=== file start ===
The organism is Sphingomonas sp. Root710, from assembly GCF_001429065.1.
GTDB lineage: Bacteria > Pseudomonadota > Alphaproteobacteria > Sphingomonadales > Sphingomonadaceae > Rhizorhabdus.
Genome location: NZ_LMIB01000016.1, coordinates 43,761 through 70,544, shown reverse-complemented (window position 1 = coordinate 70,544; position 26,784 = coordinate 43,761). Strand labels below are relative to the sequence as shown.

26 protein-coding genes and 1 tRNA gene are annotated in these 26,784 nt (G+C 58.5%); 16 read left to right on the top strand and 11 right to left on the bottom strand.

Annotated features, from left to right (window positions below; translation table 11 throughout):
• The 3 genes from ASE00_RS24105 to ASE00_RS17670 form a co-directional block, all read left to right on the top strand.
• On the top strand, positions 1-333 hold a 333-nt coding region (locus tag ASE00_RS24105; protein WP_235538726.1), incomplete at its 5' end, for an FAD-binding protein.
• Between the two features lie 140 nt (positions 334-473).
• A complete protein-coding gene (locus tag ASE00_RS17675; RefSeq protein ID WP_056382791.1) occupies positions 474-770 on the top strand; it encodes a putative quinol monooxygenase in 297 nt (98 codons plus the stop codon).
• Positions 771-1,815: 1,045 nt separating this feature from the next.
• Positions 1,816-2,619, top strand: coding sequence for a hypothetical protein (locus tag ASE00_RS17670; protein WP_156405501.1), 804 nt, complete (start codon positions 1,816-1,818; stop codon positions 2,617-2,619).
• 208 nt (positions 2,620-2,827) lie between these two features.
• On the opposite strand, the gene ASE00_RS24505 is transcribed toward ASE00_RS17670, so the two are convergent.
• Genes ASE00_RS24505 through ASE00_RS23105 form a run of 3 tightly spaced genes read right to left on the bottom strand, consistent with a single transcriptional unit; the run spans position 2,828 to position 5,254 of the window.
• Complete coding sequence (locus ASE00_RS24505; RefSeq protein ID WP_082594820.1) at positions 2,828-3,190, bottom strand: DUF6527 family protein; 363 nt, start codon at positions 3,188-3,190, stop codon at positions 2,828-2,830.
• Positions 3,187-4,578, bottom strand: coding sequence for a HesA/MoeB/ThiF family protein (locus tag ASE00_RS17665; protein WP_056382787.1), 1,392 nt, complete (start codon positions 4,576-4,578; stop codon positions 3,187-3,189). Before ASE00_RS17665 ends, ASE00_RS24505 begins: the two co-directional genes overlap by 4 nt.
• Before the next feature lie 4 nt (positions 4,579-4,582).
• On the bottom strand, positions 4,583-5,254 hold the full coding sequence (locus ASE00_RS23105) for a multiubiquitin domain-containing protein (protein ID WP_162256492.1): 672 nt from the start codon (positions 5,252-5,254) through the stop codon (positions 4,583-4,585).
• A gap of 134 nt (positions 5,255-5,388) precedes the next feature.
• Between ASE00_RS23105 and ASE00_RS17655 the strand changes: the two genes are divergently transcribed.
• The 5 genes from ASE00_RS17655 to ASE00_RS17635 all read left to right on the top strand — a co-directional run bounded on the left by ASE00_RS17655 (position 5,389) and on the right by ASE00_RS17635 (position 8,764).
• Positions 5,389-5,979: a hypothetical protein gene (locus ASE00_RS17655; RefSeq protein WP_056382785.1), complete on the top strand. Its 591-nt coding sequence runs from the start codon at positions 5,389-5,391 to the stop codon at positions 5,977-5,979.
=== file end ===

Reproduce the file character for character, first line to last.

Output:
The organism is Sphingomonas sp. Root710, from assembly GCF_001429065.1.
GTDB lineage: Bacteria > Pseudomonadota > Alphaproteobacteria > Sphingomonadales > Sphingomonadaceae > Rhizorhabdus.
Genome location: NZ_LMIB01000016.1, coordinates 43,761 through 70,544, shown reverse-complemented (window position 1 = coordinate 70,544; position 26,784 = coordinate 43,761). Strand labels below are relative to the sequence as shown.

26 protein-coding genes and 1 tRNA gene are annotated in these 26,784 nt (G+C 58.5%); 16 read left to right on the top strand and 11 right to left on the bottom strand.

Annotated features, from left to right (window positions below; translation table 11 throughout):
• The 3 genes from ASE00_RS24105 to ASE00_RS17670 form a co-directional block, all read left to right on the top strand.
• On the top strand, positions 1-333 hold a 333-nt coding region (locus tag ASE00_RS24105; protein WP_235538726.1), incomplete at its 5' end, for an FAD-binding protein.
• Between the two features lie 140 nt (positions 334-473).
• A complete protein-coding gene (locus tag ASE00_RS17675; RefSeq protein ID WP_056382791.1) occupies positions 474-770 on the top strand; it encodes a putative quinol monooxygenase in 297 nt (98 codons plus the stop codon).
• Positions 771-1,815: 1,045 nt separating this feature from the next.
• Positions 1,816-2,619, top strand: coding sequence for a hypothetical protein (locus tag ASE00_RS17670; protein WP_156405501.1), 804 nt, complete (start codon positions 1,816-1,818; stop codon positions 2,617-2,619).
• 208 nt (positions 2,620-2,827) lie between these two features.
• On the opposite strand, the gene ASE00_RS24505 is transcribed toward ASE00_RS17670, so the two are convergent.
• Genes ASE00_RS24505 through ASE00_RS23105 form a run of 3 tightly spaced genes read right to left on the bottom strand, consistent with a single transcriptional unit; the run spans position 2,828 to position 5,254 of the window.
• Complete coding sequence (locus ASE00_RS24505; RefSeq protein ID WP_082594820.1) at positions 2,828-3,190, bottom strand: DUF6527 family protein; 363 nt, start codon at positions 3,188-3,190, stop codon at positions 2,828-2,830.
• Positions 3,187-4,578, bottom strand: coding sequence for a HesA/MoeB/ThiF family protein (locus tag ASE00_RS17665; protein WP_056382787.1), 1,392 nt, complete (start codon positions 4,576-4,578; stop codon positions 3,187-3,189). Before ASE00_RS17665 ends, ASE00_RS24505 begins: the two co-directional genes overlap by 4 nt.
• Before the next feature lie 4 nt (positions 4,579-4,582).
• On the bottom strand, positions 4,583-5,254 hold the full coding sequence (locus ASE00_RS23105) for a multiubiquitin domain-containing protein (protein ID WP_162256492.1): 672 nt from the start codon (positions 5,252-5,254) through the stop codon (positions 4,583-4,585).
• A gap of 134 nt (positions 5,255-5,388) precedes the next feature.
• Between ASE00_RS23105 and ASE00_RS17655 the strand changes: the two genes are divergently transcribed.
• The 5 genes from ASE00_RS17655 to ASE00_RS17635 all read left to right on the top strand — a co-directional run bounded on the left by ASE00_RS17655 (position 5,389) and on the right by ASE00_RS17635 (position 8,764).
• Positions 5,389-5,979: a hypothetical protein gene (locus ASE00_RS17655; RefSeq protein WP_056382785.1), complete on the top strand. Its 591-nt coding sequence runs from the start codon at positions 5,389-5,391 to the stop codon at positions 5,977-5,979.